Nick Kossovan April’21

Digitized Koffee With Nick

Spring Clean Your Social Media

By Nick Kossovan

Hopefully, your social media isn’t as messy as my closet. Like our real lives, our online lives can get just as cluttered. However, this clutter can cause more significant problems than a misplaced Hawaiian shirt.

I realize spring cleaning wasn’t intended to be a time for a social media checkup, but periodically reviewing your social media profiles to ensure they’re current, secure, and accurately represent you, is wise. I suggest you clean your social media no less than twice per year. 

From privacy settings to setting secure passwords to deleting comments which no longer serve your reputation, every aspect of your social media and its resulting digital footprint is critical. 

Expect your first spring cleaning to be tedious and that it’ll take time. However, it is worth the effort and will be easier the next time and so forth.

When conducting a cleaning of your social media sites, check off the following:

Check your privacy settings

Part of spring cleaning in the real world could be replacing well-worn curtains. Until you replace the curtains, your neighbours can see you. In the social media world, your neighbours are billions of people. 

Log into your social media accounts, go to the settings menu, and look at your privacy setting(s). You have the right to just share with friends and not the world. Pay special attention to any setting allowing ads to target you. 

So not to overlap your personal life with your professional life, I advise setting your Facebook privacy settings to ‘Friends’ (though keep in mind your posts can still be shared) and your Instagram privacy settings to ‘Private Account.’ Since you never know where your next professional opportunity may come from, leave your LinkedIn profile open.

Set all your social media accounts, so you approve follower requests (i.e., Protecting your Twitter account controls who gets to follow you and who doesn’t). A social media rule of thumb: Never accept a connection request without doing some due diligence. Accepting a connection request grants the person the ability to view your posts, see your followers, etc.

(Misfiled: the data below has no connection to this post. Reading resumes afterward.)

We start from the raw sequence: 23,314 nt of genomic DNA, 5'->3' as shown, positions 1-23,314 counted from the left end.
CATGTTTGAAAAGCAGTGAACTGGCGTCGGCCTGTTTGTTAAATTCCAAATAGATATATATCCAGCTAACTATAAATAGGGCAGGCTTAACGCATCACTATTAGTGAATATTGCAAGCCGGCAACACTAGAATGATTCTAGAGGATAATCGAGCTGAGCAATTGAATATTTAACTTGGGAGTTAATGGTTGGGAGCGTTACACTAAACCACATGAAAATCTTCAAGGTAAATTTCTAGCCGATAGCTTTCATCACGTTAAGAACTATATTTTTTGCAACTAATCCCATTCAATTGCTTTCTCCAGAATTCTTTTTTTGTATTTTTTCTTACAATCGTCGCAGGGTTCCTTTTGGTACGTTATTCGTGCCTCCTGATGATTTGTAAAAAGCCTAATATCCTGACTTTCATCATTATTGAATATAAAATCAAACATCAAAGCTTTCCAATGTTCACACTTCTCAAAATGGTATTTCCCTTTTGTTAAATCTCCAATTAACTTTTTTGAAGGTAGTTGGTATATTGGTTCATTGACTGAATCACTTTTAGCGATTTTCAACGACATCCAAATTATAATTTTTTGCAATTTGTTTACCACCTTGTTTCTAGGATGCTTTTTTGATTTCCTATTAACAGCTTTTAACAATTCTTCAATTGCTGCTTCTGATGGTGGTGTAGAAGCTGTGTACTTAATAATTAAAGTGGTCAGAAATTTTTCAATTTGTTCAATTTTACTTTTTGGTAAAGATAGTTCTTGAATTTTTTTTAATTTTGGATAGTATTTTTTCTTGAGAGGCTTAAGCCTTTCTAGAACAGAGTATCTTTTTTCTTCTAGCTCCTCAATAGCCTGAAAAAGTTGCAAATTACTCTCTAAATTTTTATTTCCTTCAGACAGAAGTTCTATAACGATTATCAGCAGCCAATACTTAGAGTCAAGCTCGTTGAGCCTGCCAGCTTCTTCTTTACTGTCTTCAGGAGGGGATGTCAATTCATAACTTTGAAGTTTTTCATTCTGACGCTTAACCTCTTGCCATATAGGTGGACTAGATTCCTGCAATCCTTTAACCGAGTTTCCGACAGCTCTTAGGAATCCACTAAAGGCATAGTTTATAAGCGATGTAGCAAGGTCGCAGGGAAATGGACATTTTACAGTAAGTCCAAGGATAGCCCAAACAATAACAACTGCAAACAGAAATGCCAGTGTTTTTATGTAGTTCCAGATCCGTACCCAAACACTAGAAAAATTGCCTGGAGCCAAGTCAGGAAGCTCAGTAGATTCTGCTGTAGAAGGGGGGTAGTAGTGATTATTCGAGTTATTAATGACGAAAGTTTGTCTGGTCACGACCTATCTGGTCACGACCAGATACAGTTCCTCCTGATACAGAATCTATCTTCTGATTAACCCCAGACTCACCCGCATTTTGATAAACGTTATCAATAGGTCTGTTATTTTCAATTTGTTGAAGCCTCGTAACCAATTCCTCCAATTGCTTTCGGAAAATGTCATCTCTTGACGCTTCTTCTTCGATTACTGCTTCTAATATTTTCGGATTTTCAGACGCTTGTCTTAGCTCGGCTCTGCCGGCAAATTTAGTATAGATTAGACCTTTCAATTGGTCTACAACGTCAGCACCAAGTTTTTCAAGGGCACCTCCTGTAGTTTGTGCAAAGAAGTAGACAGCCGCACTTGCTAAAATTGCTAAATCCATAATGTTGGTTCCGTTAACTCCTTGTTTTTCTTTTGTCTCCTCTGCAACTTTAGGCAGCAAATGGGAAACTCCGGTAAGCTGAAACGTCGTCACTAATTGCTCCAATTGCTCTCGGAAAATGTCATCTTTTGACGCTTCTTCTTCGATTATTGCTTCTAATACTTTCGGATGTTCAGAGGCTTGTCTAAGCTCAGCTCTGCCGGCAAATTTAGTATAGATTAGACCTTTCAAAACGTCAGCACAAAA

Change your passwords

‘123456’ isn’t a password. ‘ScarbTO876’ isn’t a password. The word ‘password’ isn’t a password. Whether you list your passwords on paper and put the list in a safe deposit box, create a Google Doc, or use one of the numerous password managers apps available, you need to create passwords that are secure, impossible to guess and different for every social media site and website. This means the password you use for LinkedIn shouldn’t also be your Facebook password.

A strong password comprises a minimum of 12 characters, includes numbers, symbols, capital and lower-case letters (BluffsEggs$619). For optimum security, change all your passwords at least three times per year. While this may seem like overkill, keep in mind everyday hackers are becoming more sophisticated. When possible, use two-factor authentication.

Clean up your comments and photos.

A good scrubbing of content you’ve posted is probably overdue. The goal is to do away with photos and content which no longer represents who you are, which you can do by:

Googling (don’t forget Yahoo, Bing, AOL,, etc.) yourself.

  1. Unfollowing questionable followers and accounts.
  2. Deleting inappropriate content and photos (go back at least 18 months).
  3. Digging up old email addresses and aliases and deactivating them.

Always keep top of mind; nothing on the Internet is entirely private. Moving forward, if you want a clean online presence, think twice before you leave a comment or post a picture.

Clean up your friends and followers.

This will be a bigger job if you are on #TeamFollowBack, where you follow every single person who follows you. Don’t do that — you’ll end up with a noisy feed full of stuff you don’t need or want (spam). Unfollow the people you never really wanted to follow in the first place. Make it a non-negotiable rule to carefully choose your future followers and only follow accounts you want to be associated with.

And just like that, you’re done your social media spring cleaning. No vacuum canister to empty, no garbage bags to haul to the curb. It’s worth noting my mother did a fall cleaning every Labour Day weekend. 

~ Nick Kossovan is the Customer Service Professionals Network’s Director of Social Media (Executive Board Member). Submit your social media questions to